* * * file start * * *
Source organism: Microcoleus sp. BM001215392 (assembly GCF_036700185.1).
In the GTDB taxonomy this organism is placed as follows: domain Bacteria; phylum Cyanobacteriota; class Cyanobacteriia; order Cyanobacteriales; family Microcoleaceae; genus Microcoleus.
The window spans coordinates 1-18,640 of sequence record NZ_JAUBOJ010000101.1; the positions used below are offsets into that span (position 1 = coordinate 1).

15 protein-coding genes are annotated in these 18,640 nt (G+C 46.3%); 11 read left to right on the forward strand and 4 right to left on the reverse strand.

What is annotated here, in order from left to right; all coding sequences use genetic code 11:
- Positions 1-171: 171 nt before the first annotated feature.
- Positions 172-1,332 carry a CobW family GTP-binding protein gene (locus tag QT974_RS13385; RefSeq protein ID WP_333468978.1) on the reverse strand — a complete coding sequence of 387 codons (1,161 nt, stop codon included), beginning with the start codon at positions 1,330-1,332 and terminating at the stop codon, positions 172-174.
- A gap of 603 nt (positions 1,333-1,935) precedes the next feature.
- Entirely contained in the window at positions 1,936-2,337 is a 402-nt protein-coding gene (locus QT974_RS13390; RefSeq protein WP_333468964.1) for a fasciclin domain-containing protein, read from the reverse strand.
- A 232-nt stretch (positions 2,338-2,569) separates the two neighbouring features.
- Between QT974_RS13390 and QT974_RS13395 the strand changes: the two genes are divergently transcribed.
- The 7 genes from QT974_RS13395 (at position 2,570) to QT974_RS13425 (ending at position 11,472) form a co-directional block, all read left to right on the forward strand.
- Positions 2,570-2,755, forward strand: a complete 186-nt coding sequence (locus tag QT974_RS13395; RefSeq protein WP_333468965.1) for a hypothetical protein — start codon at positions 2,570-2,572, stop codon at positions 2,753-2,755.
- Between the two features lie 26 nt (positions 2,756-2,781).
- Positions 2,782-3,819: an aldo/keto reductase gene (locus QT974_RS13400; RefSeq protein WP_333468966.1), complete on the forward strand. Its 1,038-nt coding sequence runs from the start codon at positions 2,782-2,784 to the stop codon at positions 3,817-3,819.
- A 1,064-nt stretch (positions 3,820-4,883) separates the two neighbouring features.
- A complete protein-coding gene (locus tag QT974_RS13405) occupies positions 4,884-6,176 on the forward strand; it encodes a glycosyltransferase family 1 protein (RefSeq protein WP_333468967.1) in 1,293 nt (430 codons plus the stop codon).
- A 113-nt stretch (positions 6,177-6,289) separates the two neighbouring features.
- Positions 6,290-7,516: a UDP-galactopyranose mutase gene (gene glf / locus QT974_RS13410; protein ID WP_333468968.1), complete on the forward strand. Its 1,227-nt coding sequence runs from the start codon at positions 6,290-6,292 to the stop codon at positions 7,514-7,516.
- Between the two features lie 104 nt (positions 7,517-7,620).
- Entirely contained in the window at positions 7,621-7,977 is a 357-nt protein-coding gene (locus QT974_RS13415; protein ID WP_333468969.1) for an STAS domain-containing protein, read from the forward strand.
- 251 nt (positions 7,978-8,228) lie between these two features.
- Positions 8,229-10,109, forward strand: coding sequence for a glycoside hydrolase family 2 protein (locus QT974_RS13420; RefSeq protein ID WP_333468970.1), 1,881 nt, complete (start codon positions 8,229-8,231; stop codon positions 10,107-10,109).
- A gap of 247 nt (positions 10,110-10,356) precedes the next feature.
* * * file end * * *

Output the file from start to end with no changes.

Source organism: Microcoleus sp. BM001215392 (assembly GCF_036700185.1).
In the GTDB taxonomy this organism is placed as follows: domain Bacteria; phylum Cyanobacteriota; class Cyanobacteriia; order Cyanobacteriales; family Microcoleaceae; genus Microcoleus.
The window spans coordinates 1-18,640 of sequence record NZ_JAUBOJ010000101.1; the positions used below are offsets into that span (position 1 = coordinate 1).

15 protein-coding genes are annotated in these 18,640 nt (G+C 46.3%); 11 read left to right on the forward strand and 4 right to left on the reverse strand.

What is annotated here, in order from left to right; all coding sequences use genetic code 11:
- Positions 1-171: 171 nt before the first annotated feature.
- Positions 172-1,332 carry a CobW family GTP-binding protein gene (locus tag QT974_RS13385; RefSeq protein ID WP_333468978.1) on the reverse strand — a complete coding sequence of 387 codons (1,161 nt, stop codon included), beginning with the start codon at positions 1,330-1,332 and terminating at the stop codon, positions 172-174.
- A gap of 603 nt (positions 1,333-1,935) precedes the next feature.
- Entirely contained in the window at positions 1,936-2,337 is a 402-nt protein-coding gene (locus QT974_RS13390; RefSeq protein WP_333468964.1) for a fasciclin domain-containing protein, read from the reverse strand.
- A 232-nt stretch (positions 2,338-2,569) separates the two neighbouring features.
- Between QT974_RS13390 and QT974_RS13395 the strand changes: the two genes are divergently transcribed.
- The 7 genes from QT974_RS13395 (at position 2,570) to QT974_RS13425 (ending at position 11,472) form a co-directional block, all read left to right on the forward strand.
- Positions 2,570-2,755, forward strand: a complete 186-nt coding sequence (locus tag QT974_RS13395; RefSeq protein WP_333468965.1) for a hypothetical protein — start codon at positions 2,570-2,572, stop codon at positions 2,753-2,755.
- Between the two features lie 26 nt (positions 2,756-2,781).
- Positions 2,782-3,819: an aldo/keto reductase gene (locus QT974_RS13400; RefSeq protein WP_333468966.1), complete on the forward strand. Its 1,038-nt coding sequence runs from the start codon at positions 2,782-2,784 to the stop codon at positions 3,817-3,819.
- A 1,064-nt stretch (positions 3,820-4,883) separates the two neighbouring features.
- A complete protein-coding gene (locus tag QT974_RS13405) occupies positions 4,884-6,176 on the forward strand; it encodes a glycosyltransferase family 1 protein (RefSeq protein WP_333468967.1) in 1,293 nt (430 codons plus the stop codon).
- A 113-nt stretch (positions 6,177-6,289) separates the two neighbouring features.
- Positions 6,290-7,516: a UDP-galactopyranose mutase gene (gene glf / locus QT974_RS13410; protein ID WP_333468968.1), complete on the forward strand. Its 1,227-nt coding sequence runs from the start codon at positions 6,290-6,292 to the stop codon at positions 7,514-7,516.
- Between the two features lie 104 nt (positions 7,517-7,620).
- Entirely contained in the window at positions 7,621-7,977 is a 357-nt protein-coding gene (locus QT974_RS13415; protein ID WP_333468969.1) for an STAS domain-containing protein, read from the forward strand.
- 251 nt (positions 7,978-8,228) lie between these two features.
- Positions 8,229-10,109, forward strand: coding sequence for a glycoside hydrolase family 2 protein (locus QT974_RS13420; RefSeq protein ID WP_333468970.1), 1,881 nt, complete (start codon positions 8,229-8,231; stop codon positions 10,107-10,109).
- A gap of 247 nt (positions 10,110-10,356) precedes the next feature.